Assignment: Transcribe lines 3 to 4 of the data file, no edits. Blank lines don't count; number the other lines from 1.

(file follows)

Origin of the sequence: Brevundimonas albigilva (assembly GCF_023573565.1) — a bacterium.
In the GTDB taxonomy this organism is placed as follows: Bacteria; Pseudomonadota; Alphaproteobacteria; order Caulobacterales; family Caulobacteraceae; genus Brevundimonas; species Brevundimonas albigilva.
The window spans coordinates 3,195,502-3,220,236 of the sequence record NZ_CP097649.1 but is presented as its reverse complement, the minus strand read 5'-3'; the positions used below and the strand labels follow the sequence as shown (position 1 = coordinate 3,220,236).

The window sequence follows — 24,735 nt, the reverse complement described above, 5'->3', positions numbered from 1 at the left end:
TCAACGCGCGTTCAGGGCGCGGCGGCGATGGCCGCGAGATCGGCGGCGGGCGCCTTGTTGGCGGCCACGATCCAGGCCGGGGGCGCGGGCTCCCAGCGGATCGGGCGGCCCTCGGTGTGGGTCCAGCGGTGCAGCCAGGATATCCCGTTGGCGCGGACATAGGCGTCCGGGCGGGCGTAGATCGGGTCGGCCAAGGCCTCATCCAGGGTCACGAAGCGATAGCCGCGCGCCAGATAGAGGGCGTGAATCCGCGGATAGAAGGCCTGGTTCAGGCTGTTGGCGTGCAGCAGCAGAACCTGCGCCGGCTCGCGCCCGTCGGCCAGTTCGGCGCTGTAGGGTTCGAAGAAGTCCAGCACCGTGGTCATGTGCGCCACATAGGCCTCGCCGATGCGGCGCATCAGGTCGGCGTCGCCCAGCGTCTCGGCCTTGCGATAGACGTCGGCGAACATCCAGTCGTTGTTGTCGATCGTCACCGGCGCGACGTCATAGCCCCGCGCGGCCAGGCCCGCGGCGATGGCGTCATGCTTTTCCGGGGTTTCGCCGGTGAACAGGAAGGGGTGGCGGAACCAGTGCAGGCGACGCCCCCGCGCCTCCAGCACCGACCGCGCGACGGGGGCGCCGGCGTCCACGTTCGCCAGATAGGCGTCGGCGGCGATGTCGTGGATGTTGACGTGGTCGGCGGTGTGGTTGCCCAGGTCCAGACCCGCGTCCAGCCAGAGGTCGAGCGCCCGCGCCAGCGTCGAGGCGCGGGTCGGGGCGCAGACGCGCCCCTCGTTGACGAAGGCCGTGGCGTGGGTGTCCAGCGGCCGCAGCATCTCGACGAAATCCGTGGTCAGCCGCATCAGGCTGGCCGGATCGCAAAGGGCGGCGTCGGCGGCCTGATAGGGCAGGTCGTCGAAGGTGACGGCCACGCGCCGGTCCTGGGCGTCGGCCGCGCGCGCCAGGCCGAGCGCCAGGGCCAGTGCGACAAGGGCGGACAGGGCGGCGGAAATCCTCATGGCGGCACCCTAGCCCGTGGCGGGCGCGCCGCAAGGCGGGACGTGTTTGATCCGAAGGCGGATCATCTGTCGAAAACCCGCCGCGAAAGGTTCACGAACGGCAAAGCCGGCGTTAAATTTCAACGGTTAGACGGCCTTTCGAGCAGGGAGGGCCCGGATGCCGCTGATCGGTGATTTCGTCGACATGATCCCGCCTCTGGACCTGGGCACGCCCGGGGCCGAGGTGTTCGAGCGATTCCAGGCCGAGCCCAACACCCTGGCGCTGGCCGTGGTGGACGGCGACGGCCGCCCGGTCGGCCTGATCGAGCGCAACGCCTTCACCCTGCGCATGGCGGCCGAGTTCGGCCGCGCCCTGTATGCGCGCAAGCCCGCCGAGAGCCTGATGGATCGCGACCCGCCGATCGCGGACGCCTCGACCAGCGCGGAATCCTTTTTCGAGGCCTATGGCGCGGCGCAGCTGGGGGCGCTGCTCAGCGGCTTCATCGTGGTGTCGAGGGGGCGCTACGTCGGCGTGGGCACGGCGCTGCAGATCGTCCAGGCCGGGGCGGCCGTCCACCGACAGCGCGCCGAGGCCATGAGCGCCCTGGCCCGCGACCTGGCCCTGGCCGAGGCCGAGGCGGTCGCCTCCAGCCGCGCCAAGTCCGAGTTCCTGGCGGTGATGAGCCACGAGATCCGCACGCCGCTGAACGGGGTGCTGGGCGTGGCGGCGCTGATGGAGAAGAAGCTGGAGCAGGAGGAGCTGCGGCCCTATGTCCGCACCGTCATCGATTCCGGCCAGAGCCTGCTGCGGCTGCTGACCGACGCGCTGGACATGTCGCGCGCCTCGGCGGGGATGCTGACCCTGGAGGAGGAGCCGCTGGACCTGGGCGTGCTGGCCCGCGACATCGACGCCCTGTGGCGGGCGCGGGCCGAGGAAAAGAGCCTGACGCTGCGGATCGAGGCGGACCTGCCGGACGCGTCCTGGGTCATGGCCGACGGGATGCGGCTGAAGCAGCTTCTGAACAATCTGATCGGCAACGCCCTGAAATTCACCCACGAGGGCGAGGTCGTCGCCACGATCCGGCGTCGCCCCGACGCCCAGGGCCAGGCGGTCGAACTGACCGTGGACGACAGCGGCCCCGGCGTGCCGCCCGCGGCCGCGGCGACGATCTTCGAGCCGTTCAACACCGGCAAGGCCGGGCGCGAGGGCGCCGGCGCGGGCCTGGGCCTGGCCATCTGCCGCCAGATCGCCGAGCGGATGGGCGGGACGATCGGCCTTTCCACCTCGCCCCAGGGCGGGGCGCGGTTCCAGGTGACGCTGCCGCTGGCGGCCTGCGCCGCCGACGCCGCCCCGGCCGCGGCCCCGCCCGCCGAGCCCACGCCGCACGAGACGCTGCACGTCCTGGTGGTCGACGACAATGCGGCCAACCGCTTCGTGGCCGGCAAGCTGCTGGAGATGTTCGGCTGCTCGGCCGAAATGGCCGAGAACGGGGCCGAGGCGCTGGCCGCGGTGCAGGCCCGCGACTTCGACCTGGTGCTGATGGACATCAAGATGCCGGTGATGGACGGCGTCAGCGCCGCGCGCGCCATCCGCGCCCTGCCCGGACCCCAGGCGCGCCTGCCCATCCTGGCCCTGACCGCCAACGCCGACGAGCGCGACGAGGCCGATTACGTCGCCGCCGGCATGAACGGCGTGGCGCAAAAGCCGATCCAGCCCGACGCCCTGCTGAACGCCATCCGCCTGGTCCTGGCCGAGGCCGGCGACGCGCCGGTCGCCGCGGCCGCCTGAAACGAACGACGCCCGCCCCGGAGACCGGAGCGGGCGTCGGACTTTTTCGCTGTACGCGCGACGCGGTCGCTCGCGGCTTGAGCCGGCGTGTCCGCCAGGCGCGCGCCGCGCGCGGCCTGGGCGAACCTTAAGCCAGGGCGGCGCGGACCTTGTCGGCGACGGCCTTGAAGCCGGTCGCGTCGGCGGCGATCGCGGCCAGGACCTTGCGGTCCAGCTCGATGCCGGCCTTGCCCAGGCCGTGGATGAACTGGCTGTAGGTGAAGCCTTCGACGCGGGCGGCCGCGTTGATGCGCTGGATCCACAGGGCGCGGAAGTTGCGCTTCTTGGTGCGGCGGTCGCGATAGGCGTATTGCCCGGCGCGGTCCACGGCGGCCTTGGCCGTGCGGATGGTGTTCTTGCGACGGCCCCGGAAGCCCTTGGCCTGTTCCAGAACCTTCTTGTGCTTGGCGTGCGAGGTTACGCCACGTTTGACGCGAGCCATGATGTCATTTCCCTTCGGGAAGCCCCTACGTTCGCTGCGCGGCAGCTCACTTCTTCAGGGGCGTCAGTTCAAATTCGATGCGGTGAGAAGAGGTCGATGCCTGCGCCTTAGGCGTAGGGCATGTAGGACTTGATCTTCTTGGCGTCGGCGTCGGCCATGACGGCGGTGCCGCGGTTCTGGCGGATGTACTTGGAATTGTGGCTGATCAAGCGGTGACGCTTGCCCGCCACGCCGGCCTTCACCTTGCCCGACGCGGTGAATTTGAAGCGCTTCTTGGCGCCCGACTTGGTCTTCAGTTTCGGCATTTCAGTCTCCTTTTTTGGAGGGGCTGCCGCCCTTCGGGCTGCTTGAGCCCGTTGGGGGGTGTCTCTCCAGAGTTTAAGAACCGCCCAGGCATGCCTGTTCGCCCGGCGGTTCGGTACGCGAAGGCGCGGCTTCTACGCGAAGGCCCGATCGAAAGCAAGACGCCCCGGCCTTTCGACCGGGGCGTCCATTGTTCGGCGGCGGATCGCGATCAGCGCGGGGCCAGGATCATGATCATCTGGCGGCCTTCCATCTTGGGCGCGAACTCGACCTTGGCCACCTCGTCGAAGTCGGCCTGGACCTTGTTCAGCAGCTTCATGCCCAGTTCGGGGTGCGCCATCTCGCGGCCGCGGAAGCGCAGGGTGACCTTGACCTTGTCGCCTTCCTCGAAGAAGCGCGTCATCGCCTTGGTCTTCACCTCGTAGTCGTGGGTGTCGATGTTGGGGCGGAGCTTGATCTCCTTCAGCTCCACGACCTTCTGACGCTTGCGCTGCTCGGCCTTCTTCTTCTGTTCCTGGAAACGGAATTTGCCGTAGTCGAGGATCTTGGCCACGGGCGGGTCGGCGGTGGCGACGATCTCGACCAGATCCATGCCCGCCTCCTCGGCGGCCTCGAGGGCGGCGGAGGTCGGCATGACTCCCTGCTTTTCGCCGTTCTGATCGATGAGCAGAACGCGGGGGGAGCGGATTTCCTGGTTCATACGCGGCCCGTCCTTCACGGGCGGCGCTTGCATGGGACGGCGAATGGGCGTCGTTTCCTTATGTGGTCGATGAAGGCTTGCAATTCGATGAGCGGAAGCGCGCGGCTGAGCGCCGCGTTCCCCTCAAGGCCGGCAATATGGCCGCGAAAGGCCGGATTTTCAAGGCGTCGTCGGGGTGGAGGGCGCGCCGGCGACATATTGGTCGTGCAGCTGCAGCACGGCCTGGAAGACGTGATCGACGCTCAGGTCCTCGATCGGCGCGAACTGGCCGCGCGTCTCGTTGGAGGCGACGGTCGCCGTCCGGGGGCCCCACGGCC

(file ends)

The window spans coordinates 3,195,502-3,220,236 of the sequence record NZ_CP097649.1 but is presented as its reverse complement, the minus strand read 5'-3'; the positions used below and the strand labels follow the sequence as shown (position 1 = coordinate 3,220,236).

The window sequence follows — 24,735 nt, the reverse complement described above, 5'->3', positions numbered from 1 at the left end: